Microsoft

Hands-on with Microsoft's Surface tablet, part 1

Patrick Gray takes a close look at Microsoft's Surface tablet. Find out what he thinks about the device hardware.

Like many readers, I got my start with computing at the hands of Microsoft, when my father brought home a mysterious beige box in the late 1980s; it was an IBM 8088 clone, the monochrome green "consciousness" of the machine powered by a mysterious entity known as MS-DOS. I remember the feeling of awe as Windows 3.0 first started, after what seemed like an interminable afternoon shuffling 3.5" disks out of our PC, and my first coding triumphs in innovative languages like Pascal, BASIC, and VBA.

Along with these high points in my computing career, Microsoft was also there for frustrations — broken DLLs, blue screens, seemingly boneheaded and botched product launches, BOB, palm-sized PC/Pocket PC/Windows Mobile, and even its pioneering (yet never commercially successful) foray into tablet computing.

With all this history and mental baggage, I bought a Surface tablet. This will either be Microsoft's comeback in the mobile space or yet another multi-billion dollar, half-baked product.

A new beginning for Microsoft

I've previously written that Surface represents a major gamble for Microsoft. Windows 8 is a dramatic departure from the Windows desktop meme that's been with us for decades, but it tries to maintain a link to the past with a "throwback" mode that returns the user to a more traditional desktop. With Surface, in particular, the device and OS can't really be considered separately. I'm reviewing it as a complete product, especially since Microsoft has created everything from the base OS, hardware, and Office suite, which potentially sets this device apart from the rest of the non-Windows pack.

How I'm reviewing Surface

I purchased a Surface tablet on my own dime, with the aim of using it in a professional capacity. As a highly mobile consultant and writer, I'm always looking for devices that provide maximum productivity with minimal additional weight. Rather than analyzing technical features like screen resolution and processor speeds, I hope to answer the question of whether Surface represents a legitimate and sustainable tool for a mobile knowledge worker. Also, while Apple's iPad is the obvious competition to this device in the enterprise and larger market, I'll reserve iPad comparisons for a separate article.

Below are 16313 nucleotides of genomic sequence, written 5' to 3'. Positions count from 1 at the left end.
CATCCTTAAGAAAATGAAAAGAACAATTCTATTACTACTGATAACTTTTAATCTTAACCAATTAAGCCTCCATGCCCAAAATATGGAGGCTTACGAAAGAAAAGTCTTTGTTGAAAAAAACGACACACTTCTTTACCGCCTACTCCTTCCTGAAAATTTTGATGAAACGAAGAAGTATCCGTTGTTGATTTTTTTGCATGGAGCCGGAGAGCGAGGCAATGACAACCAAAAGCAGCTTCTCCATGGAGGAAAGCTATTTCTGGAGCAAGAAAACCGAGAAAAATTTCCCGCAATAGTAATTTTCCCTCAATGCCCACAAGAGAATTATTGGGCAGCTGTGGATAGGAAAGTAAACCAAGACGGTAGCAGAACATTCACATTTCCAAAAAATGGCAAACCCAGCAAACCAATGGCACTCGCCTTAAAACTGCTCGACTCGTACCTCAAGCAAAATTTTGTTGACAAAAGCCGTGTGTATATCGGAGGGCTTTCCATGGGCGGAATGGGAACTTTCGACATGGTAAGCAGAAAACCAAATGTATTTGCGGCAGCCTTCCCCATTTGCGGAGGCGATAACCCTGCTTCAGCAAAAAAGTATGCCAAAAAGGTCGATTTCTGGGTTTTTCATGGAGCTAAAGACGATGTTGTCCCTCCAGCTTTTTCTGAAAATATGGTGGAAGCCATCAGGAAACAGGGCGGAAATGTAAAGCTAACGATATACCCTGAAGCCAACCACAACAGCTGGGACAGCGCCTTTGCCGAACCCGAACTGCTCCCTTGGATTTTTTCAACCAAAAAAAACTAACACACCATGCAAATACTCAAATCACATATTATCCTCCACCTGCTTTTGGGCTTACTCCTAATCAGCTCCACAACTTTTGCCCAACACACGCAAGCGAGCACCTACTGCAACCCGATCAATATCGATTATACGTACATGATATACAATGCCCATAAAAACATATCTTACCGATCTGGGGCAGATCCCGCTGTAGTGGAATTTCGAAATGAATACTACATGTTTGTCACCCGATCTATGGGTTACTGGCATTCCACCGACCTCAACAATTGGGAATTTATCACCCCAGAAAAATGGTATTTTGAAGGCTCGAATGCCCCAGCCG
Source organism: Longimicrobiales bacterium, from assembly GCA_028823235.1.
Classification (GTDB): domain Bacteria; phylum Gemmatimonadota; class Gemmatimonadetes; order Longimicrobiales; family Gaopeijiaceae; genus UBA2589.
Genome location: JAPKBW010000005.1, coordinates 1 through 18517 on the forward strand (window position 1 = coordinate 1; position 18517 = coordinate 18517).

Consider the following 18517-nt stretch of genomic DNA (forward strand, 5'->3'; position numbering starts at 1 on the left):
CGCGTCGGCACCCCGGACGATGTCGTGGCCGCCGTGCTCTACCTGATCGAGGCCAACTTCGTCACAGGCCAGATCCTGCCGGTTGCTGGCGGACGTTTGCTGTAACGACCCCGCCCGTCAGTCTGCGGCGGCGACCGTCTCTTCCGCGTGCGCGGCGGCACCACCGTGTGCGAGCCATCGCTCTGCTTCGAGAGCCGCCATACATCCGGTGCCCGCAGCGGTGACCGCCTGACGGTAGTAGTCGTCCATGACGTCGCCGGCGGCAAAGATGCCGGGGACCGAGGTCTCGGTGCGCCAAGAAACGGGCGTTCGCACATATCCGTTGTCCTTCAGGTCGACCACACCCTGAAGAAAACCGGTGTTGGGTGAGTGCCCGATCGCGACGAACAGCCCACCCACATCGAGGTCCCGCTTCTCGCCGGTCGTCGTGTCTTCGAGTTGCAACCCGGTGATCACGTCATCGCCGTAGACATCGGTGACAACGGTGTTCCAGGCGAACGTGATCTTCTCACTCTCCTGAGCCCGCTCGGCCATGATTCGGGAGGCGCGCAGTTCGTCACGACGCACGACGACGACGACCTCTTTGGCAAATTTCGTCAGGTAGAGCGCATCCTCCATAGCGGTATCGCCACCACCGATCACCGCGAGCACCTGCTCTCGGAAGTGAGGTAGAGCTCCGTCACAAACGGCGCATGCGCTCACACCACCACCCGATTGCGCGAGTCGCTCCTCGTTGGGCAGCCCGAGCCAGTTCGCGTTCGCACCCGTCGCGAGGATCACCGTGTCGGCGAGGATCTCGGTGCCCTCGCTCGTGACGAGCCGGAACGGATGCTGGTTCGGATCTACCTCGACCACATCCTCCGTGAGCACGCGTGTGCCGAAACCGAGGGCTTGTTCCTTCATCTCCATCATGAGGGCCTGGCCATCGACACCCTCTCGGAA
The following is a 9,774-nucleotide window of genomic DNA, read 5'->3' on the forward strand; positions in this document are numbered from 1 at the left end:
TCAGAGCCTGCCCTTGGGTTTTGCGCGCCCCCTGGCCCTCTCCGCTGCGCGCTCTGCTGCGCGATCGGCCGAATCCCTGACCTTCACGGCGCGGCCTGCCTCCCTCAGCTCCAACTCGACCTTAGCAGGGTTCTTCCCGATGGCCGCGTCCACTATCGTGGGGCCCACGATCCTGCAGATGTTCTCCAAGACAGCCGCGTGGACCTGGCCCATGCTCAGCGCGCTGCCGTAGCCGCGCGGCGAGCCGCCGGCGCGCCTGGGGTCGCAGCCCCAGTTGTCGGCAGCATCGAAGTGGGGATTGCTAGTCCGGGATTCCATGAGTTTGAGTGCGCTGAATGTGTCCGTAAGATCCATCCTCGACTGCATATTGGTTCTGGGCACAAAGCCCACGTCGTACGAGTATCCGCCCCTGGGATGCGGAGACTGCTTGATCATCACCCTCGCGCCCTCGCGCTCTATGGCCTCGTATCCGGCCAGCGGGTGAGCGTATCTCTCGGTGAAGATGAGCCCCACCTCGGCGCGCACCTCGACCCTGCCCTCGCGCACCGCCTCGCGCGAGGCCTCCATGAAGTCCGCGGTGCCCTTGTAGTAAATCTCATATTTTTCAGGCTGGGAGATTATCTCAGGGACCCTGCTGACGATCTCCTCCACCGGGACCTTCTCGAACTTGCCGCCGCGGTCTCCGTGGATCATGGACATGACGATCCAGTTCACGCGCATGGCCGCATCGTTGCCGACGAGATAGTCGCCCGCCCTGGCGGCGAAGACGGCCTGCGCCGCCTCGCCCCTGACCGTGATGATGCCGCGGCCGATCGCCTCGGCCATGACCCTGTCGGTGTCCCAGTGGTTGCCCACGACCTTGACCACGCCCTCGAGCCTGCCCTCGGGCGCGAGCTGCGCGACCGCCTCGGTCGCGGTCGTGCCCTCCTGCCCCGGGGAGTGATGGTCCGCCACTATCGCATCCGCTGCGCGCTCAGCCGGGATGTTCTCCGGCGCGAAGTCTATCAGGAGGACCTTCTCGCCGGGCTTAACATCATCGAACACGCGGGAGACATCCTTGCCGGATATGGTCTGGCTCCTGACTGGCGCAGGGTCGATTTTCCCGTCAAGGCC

Surface hardware

There are excellent and extremely detailed reviews of the physical characteristics of the Surface tablet, so I won't belabor those efforts. Instead, I'll focus on the qualitative rather than the quantitative aspects of the Surface hardware. Inside the unassuming shipping box, Surface is packaged in a reasonably attractive and business-like box. The packaging isn't amazing or cheap, and there's minimal wasted space — so stacking dozens of Surface tablets in an IT cabinet somewhere for distribution or spares will be easy.

The tablet itself is exceptionally executed, with a somber black design that's well-assembled and solid. There's no flexing, creaks, or cheap-feeling materials. It's $499 (USD) entry price is kind of pricey, but the device feels like it's worth the price of admission before you even turn it on. Microsoft has certainly matched its main competitors on industrial design, and it also brings a uniquely somber approach to the party. For its debut hardware effort, Microsoft seems to have knocked this one out of the park.

This device isn't exceptionally light, but the long, thin design makes it fairly easy to pack. It has the usual complement of speakers, headphone jacks, and cameras — plus there's a standard USB port and micro-HDMI connector, which allows you to connect mice, memory sticks, large monitors, and projectors without a special cable. There's also a micro SDXC port hidden under the device's kickstand for memory expansion.